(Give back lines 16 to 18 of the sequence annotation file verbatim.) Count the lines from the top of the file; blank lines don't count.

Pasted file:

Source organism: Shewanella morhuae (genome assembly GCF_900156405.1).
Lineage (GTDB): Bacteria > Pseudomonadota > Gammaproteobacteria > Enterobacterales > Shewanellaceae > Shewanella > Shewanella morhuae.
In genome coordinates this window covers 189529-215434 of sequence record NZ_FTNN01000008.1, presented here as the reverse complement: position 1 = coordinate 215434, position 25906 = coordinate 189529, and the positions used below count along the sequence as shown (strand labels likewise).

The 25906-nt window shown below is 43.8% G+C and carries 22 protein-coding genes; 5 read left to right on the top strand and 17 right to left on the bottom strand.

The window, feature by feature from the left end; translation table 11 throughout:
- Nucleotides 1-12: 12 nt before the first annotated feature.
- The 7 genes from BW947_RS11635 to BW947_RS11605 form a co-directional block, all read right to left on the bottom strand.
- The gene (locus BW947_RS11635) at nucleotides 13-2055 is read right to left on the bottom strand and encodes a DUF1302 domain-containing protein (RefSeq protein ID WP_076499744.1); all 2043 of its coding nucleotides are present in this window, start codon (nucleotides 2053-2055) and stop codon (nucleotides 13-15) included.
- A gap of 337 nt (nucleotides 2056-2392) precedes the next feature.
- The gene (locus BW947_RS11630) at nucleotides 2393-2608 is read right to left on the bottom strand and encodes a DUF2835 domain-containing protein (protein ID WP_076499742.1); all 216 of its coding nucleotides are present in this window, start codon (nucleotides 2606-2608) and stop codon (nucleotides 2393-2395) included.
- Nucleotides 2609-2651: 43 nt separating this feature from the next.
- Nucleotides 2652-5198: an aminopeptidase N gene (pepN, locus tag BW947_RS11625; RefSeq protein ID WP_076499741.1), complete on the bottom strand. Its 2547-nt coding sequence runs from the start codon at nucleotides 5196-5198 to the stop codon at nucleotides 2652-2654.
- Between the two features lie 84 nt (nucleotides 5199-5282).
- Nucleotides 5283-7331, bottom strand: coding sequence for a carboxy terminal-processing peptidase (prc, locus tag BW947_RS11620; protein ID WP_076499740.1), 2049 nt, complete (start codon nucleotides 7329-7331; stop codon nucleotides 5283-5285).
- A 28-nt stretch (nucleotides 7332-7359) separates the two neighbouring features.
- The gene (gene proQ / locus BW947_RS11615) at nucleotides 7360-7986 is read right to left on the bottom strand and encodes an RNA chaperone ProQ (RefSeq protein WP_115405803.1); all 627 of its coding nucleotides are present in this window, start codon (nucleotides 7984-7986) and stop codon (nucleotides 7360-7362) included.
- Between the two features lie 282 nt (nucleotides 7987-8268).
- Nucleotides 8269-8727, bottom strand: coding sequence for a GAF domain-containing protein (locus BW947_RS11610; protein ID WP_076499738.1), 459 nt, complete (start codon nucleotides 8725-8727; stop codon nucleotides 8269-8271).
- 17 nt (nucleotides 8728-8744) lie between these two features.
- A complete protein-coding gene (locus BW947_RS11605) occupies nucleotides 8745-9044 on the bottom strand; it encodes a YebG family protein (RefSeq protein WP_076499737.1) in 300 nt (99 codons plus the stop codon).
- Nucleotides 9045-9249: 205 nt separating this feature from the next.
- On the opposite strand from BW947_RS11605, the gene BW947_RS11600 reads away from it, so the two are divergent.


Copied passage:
- The gene (gene proQ / locus BW947_RS11615) at nucleotides 7360-7986 is read right to left on the bottom strand and encodes an RNA chaperone ProQ (RefSeq protein WP_115405803.1); all 627 of its coding nucleotides are present in this window, start codon (nucleotides 7984-7986) and stop codon (nucleotides 7360-7362) included.
- Between the two features lie 282 nt (nucleotides 7987-8268).
- Nucleotides 8269-8727, bottom strand: coding sequence for a GAF domain-containing protein (locus BW947_RS11610; protein ID WP_076499738.1), 459 nt, complete (start codon nucleotides 8725-8727; stop codon nucleotides 8269-8271).